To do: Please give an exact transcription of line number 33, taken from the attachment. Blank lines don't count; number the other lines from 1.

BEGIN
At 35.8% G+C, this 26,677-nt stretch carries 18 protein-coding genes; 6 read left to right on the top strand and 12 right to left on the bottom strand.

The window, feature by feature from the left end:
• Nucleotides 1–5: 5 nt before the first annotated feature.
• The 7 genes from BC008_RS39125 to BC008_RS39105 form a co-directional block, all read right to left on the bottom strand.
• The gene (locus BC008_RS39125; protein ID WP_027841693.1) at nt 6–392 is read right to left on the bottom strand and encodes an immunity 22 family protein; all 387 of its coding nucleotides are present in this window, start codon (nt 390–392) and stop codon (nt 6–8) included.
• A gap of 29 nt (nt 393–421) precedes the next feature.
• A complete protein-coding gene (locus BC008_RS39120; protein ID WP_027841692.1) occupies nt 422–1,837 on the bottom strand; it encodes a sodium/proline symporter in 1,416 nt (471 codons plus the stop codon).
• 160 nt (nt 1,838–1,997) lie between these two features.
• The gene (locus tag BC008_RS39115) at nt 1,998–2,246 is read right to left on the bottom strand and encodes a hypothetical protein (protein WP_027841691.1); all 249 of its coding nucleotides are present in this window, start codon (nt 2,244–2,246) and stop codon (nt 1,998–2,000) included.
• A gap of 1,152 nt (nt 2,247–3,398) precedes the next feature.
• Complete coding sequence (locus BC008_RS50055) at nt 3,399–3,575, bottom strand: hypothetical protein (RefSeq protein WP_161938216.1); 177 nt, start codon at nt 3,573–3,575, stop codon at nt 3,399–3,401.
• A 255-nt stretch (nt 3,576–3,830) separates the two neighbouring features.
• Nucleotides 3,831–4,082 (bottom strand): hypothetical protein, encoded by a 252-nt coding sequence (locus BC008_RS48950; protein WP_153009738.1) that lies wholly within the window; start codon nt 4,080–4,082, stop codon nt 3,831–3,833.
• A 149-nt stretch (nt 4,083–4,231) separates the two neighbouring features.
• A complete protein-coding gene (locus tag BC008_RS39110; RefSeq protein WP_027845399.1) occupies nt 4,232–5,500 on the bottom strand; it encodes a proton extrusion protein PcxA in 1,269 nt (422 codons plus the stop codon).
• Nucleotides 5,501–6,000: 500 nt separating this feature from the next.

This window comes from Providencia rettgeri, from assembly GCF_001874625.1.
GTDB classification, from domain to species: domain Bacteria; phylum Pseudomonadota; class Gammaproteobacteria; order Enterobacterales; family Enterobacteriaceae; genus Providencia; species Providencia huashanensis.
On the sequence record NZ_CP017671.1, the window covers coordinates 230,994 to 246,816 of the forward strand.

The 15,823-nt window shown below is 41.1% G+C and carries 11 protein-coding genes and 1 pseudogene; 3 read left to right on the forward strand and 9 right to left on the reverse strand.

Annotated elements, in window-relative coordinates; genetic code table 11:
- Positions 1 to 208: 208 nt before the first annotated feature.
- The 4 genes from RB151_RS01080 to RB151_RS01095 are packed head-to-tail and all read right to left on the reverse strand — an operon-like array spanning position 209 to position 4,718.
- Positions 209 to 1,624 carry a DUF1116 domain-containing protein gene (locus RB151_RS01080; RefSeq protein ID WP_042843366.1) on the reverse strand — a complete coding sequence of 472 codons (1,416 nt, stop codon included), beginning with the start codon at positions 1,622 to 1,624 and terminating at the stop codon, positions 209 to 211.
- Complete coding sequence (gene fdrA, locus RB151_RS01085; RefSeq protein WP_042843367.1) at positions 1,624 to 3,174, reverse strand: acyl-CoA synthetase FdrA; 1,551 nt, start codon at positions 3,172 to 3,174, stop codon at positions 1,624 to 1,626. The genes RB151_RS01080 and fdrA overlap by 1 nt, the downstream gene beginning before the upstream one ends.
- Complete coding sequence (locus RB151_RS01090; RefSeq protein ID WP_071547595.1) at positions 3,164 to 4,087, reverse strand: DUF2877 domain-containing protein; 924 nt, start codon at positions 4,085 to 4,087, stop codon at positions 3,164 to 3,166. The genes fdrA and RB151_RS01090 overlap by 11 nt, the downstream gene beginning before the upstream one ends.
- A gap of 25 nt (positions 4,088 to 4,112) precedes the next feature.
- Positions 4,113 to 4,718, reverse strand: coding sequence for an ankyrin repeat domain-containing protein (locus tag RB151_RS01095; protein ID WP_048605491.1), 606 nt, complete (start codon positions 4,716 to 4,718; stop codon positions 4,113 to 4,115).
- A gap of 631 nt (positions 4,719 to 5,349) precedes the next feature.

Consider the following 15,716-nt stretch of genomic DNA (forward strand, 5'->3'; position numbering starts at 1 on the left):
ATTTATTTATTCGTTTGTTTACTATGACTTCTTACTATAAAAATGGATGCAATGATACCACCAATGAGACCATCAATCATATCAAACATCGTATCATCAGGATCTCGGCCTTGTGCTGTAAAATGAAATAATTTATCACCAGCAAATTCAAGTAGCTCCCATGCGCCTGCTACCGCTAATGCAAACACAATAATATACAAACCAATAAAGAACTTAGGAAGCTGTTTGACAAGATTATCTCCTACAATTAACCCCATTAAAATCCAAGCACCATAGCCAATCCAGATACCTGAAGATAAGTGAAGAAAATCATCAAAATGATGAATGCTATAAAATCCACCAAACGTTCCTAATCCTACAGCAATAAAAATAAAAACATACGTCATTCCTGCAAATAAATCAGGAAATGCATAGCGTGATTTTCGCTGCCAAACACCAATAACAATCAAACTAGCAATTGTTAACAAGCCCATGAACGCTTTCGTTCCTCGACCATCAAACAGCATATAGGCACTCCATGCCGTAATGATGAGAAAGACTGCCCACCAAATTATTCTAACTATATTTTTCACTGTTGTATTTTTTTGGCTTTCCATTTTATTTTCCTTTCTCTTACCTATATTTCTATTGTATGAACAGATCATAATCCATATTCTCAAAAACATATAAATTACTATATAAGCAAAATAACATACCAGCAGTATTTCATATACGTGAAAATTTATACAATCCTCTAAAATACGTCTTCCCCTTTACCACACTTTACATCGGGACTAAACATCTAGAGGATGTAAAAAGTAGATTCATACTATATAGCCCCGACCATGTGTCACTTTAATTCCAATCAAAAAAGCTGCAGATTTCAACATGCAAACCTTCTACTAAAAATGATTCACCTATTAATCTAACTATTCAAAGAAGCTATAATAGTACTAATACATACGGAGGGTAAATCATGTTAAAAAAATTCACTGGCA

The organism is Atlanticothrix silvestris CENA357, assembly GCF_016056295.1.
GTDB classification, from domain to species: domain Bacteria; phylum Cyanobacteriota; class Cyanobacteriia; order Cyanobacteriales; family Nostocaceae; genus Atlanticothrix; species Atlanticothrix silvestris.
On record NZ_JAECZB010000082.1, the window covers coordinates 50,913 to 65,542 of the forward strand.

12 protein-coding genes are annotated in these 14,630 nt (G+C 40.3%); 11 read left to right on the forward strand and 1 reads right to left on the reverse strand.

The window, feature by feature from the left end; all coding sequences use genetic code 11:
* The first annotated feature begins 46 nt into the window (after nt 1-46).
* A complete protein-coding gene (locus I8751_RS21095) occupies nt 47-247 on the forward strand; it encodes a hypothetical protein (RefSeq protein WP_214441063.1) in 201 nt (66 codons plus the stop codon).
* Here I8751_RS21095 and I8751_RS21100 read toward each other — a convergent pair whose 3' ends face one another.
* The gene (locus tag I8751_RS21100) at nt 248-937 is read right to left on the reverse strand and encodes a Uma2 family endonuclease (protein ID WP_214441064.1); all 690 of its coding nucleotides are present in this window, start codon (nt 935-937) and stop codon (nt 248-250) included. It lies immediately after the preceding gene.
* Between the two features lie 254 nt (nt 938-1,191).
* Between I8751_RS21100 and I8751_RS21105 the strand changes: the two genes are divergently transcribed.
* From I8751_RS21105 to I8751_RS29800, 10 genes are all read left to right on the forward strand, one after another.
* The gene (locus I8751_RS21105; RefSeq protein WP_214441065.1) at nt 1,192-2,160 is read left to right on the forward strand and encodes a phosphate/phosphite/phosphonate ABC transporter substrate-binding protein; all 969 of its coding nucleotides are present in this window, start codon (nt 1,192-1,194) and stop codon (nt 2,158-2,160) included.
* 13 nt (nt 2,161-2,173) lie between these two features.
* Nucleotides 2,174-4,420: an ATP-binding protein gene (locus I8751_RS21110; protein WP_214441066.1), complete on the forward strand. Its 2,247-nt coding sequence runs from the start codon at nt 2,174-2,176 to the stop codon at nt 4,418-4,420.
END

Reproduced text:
GTDB classification, from domain to species: domain Bacteria; phylum Cyanobacteriota; class Cyanobacteriia; order Cyanobacteriales; family Nostocaceae; genus Atlanticothrix; species Atlanticothrix silvestris.